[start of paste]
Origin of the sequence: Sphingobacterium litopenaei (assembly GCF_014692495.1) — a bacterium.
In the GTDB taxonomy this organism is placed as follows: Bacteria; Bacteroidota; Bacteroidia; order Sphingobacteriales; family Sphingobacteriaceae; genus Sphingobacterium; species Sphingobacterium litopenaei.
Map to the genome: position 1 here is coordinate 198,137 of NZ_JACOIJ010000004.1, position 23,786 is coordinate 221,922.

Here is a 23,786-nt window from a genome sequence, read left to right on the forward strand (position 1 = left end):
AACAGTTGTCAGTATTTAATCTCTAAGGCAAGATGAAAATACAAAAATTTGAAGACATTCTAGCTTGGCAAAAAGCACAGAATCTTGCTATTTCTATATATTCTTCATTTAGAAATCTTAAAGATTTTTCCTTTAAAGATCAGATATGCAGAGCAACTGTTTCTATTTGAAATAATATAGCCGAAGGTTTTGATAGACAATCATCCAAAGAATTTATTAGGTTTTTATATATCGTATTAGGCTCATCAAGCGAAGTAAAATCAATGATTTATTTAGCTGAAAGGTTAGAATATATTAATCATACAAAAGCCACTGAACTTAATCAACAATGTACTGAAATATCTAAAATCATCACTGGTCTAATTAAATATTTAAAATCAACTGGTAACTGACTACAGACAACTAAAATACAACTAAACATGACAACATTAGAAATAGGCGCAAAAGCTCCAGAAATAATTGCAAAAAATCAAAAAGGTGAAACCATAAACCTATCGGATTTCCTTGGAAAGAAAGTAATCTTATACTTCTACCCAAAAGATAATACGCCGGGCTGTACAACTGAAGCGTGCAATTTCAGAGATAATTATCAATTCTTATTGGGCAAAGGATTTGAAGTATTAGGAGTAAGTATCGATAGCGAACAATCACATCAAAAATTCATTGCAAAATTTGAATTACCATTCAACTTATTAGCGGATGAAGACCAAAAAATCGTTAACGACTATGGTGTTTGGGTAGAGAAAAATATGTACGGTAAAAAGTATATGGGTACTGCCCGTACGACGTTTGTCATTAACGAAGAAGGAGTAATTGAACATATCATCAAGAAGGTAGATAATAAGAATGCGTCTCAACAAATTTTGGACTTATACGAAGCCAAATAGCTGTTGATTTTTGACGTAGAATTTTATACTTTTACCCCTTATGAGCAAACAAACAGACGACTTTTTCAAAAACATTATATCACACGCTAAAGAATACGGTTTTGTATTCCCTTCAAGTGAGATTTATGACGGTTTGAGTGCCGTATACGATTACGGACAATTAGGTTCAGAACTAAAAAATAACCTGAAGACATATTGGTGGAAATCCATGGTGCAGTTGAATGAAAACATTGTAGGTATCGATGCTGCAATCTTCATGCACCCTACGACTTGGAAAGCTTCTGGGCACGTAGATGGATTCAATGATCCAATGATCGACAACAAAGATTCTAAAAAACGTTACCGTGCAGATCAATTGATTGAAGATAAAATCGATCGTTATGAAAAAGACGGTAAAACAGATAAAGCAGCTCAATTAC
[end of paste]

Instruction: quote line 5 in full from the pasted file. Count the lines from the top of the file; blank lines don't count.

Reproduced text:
AACAGTTGTCAGTATTTAATCTCTAAGGCAAGATGAAAATACAAAAATTTGAAGACATTCTAGCTTGGCAAAAAGCACAGAATCTTGCTATTTCTATATATTCTTCATTTAGAAATCTTAAAGATTTTTCCTTTAAAGATCAGATATGCAGAGCAACTGTTTCTATTTGAAATAATATAGCCGAAGGTTTTGATAGACAATCATCCAAAGAATTTATTAGGTTTTTATATATCGTATTAGGCTCATCAAGCGAAGTAAAATCAATGATTTATTTAGCTGAAAGGTTAGAATATATTAATCATACAAAAGCCACTGAACTTAATCAACAATGTACTGAAATATCTAAAATCATCACTGGTCTAATTAAATATTTAAAATCAACTGGTAACTGACTACAGACAACTAAAATACAACTAAACATGACAACATTAGAAATAGGCGCAAAAGCTCCAGAAATAATTGCAAAAAATCAAAAAGGTGAAACCATAAACCTATCGGATTTCCTTGGAAAGAAAGTAATCTTATACTTCTACCCAAAAGATAATACGCCGGGCTGTACAACTGAAGCGTGCAATTTCAGAGATAATTATCAATTCTTATTGGGCAAAGGATTTGAAGTATTAGGAGTAAGTATCGATAGCGAACAATCACATCAAAAATTCATTGCAAAATTTGAATTACCATTCAACTTATTAGCGGATGAAGACCAAAAAATCGTTAACGACTATGGTGTTTGGGTAGAGAAAAATATGTACGGTAAAAAGTATATGGGTACTGCCCGTACGACGTTTGTCATTAACGAAGAAGGAGTAATTGAACATATCATCAAGAAGGTAGATAATAAGAATGCGTCTCAACAAATTTTGGACTTATACGAAGCCAAATAGCTGTTGATTTTTGACGTAGAATTTTATACTTTTACCCCTTATGAGCAAACAAACAGACGACTTTTTCAAAAACATTATATCACACGCTAAAGAATACGGTTTTGTATTCCCTTCAAGTGAGATTTATGACGGTTTGAGTGCCGTATACGATTACGGACAATTAGGTTCAGAACTAAAAAATAACCTGAAGACATATTGGTGGAAATCCATGGTGCAGTTGAATGAAAACATTGTAGGTATCGATGCTGCAATCTTCATGCACCCTACGACTTGGAAAGCTTCTGGGCACGTAGATGGATTCAATGATCCAATGATCGACAACAAAGATTCTAAAAAACGTTACCGTGCAGATCAATTGATTGAAGATAAAATCGATCGTTATGAAAAAGACGGTAAAACAGATAAAGCAGCTCAATTAC